5000kl
    (i) 1600kl
    (2) 2000kl

    Thanks for any help......BRUCE
     
    Last edited: Sep 27, 2012
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  6. TheBig1

    TheBig1 Funster Life Member

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    basically you cant just empty the seats and add what you want, where you want, it must ALL come within the plate limits.
     
  7. tofo

    tofo Funster

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    See highlife for answers if I'm wrong there will be loads correcting me

    Please check for yourself just to be sure

    :thumb::thumb::thumb:
     
    Last edited: Sep 27, 2012
  8. tofo

    tofo Funster

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    I Should of read the big post above me
    save me poor little pinkies pecking out the same reply:Doh::Doh:
     
  9. Terry

    Terry Funster

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    Hi firstly get properly faced ply from Olearys etc at 20 quid a 7 x 4 sheet well worth it and nice finish face :thumb: Get glue like caraseal from Olearns as well and glue the ply / no screws needed:thumb:Make a nice job of it and not a shed :Wink:
    Terry
     
  10. aba

    aba

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    i used kingspan underneath laminate flooring in one van i converted a few years ago and it made a lot of difference to the warmth inside the van.

    and as for terry's post above i would use dowels and the caraseal if you want to make it stronger and still no screws.
     
    Last edited: Sep 27, 2012
  11. pappajohn

    pappajohn Funster Life Member

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    plated axle weights can be confusing.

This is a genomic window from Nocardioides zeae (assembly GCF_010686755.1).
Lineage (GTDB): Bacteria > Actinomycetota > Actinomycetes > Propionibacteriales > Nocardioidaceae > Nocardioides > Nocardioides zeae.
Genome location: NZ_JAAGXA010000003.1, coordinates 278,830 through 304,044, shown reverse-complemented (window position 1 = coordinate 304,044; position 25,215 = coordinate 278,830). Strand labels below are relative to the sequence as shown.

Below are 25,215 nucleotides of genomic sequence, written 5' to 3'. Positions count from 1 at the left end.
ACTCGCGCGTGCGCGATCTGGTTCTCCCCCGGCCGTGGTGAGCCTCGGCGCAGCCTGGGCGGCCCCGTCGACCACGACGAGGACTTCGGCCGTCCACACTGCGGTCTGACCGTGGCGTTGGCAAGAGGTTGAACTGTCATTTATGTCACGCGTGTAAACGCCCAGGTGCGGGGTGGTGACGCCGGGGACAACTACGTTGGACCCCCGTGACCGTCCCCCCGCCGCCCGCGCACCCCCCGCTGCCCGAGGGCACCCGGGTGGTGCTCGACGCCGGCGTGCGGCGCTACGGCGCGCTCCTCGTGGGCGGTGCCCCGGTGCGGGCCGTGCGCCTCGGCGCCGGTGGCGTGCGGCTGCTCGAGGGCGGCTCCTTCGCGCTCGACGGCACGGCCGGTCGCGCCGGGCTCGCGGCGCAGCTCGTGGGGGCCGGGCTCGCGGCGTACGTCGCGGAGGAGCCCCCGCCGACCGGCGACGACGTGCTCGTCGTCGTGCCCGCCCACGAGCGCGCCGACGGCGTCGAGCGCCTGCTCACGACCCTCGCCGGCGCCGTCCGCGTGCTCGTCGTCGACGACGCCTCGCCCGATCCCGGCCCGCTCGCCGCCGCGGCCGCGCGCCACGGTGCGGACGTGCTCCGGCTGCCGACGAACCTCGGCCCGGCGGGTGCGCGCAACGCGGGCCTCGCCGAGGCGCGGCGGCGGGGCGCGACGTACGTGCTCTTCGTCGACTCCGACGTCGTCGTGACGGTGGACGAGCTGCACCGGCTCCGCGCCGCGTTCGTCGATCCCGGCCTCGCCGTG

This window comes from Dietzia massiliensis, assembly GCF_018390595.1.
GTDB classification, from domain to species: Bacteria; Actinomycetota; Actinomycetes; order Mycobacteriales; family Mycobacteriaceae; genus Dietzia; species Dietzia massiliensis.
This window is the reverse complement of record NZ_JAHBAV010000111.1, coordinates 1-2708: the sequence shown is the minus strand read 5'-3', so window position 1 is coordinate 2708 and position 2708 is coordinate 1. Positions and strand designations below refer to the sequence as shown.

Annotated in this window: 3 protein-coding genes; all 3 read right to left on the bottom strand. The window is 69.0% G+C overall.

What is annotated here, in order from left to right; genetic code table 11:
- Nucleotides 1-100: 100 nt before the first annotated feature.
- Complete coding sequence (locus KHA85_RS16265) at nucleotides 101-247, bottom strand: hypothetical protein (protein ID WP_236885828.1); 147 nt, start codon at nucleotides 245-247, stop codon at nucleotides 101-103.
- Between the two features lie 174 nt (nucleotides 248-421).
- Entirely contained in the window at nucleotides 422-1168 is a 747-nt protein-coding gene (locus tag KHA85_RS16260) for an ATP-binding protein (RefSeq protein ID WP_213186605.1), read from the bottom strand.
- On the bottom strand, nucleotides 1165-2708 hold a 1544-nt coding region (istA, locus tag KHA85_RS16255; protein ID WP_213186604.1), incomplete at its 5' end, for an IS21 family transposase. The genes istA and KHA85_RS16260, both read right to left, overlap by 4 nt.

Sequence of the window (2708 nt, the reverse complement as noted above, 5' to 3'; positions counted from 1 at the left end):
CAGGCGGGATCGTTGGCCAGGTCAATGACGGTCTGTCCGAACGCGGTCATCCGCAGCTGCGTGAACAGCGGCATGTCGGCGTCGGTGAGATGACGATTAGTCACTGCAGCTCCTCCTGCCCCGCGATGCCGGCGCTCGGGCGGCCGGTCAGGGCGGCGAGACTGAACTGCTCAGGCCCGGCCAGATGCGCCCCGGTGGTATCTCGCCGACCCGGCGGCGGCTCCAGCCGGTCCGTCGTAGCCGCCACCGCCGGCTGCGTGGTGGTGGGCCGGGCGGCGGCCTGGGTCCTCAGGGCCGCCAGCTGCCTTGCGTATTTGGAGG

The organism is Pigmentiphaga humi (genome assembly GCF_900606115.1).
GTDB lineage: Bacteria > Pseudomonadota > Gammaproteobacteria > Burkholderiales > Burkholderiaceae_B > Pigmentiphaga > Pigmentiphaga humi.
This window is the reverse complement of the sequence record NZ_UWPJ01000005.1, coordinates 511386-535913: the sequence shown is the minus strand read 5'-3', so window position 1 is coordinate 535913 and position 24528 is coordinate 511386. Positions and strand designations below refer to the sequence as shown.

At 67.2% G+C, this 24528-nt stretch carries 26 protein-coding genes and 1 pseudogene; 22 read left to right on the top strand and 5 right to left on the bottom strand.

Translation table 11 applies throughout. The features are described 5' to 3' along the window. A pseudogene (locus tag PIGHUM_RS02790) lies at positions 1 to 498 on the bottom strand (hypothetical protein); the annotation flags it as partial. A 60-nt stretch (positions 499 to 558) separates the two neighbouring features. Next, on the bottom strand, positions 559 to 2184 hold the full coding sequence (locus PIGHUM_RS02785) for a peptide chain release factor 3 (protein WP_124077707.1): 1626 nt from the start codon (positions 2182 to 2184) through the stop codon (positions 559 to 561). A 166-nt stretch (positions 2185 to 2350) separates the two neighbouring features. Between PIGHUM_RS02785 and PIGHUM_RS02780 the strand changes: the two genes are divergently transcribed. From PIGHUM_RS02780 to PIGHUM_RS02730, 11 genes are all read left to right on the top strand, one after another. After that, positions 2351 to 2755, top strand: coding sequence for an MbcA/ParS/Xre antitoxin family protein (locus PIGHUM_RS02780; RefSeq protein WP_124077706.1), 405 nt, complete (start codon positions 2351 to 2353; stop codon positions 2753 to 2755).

front = 1600kg
    rear = 2000kg

    total = 3600kg....but your gross weight is still 3300kg.

    this is to allow for uneven loading, IE: if the rear axle weighs 2000kg when loaded then the front axle has to go on a diet and be 1300kg maximum

    same the other way round....front axle 1600kg the rear can only be 1700kg.

    in other words....the sum of the parts does not equal the total.

    and dont forget it is currently registered as a mini-bus.
    when the conversion is complete it should be inspected by an approved garage and then re-registered as a motor caravan.
    that will also make it a class IV for MOT purposes...the same as every other motorhome and car...and probably cheaper to insure.
     
  12. Bruce

    Bruce Read Only Funster

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    That is the problem I am not sure of what the plate limits are I am a bit thick when it comes to payloads etc. Probably easy enough once I get my head round it. mmmmmmm Does this mean the area behind front seats or from engine area to back of bus
    Again any help .....Bruce
     
    Last edited: Sep 27, 2012
  13. aba

    aba